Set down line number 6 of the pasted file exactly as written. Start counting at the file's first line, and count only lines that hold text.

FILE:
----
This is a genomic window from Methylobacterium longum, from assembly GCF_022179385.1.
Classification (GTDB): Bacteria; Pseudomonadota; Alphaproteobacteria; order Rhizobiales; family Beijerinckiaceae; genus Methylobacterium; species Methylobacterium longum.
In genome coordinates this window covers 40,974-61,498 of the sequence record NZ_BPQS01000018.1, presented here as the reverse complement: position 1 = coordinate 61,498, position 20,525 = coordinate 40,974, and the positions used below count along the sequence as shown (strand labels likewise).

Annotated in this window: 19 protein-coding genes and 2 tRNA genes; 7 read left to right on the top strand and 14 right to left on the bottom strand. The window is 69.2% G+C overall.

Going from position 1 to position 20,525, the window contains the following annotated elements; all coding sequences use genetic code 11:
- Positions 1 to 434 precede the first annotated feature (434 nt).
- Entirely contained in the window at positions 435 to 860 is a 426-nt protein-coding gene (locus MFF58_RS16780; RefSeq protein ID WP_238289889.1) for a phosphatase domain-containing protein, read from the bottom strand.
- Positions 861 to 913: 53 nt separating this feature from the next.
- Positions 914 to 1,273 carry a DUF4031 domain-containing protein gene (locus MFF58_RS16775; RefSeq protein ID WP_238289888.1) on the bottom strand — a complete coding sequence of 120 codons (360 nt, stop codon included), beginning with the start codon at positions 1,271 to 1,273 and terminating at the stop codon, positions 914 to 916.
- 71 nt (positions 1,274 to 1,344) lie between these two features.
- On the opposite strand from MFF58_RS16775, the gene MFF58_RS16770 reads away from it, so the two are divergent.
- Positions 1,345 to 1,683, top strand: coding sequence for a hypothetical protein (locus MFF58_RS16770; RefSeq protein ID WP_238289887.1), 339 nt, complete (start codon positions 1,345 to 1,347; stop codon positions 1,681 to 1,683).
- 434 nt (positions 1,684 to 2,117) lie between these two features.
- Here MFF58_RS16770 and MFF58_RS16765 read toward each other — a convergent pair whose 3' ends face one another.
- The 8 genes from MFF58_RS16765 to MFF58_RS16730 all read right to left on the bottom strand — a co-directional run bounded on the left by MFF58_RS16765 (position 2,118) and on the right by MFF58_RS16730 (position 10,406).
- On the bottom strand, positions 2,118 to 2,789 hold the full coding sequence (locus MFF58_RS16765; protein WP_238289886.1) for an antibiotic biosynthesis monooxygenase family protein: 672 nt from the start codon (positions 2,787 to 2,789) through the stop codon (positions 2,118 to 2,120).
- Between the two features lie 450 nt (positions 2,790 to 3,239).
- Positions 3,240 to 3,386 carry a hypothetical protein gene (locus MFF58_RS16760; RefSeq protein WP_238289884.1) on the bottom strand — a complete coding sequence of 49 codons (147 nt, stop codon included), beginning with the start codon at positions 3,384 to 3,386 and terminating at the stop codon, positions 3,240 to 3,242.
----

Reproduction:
- Positions 1 to 434 precede the first annotated feature (434 nt).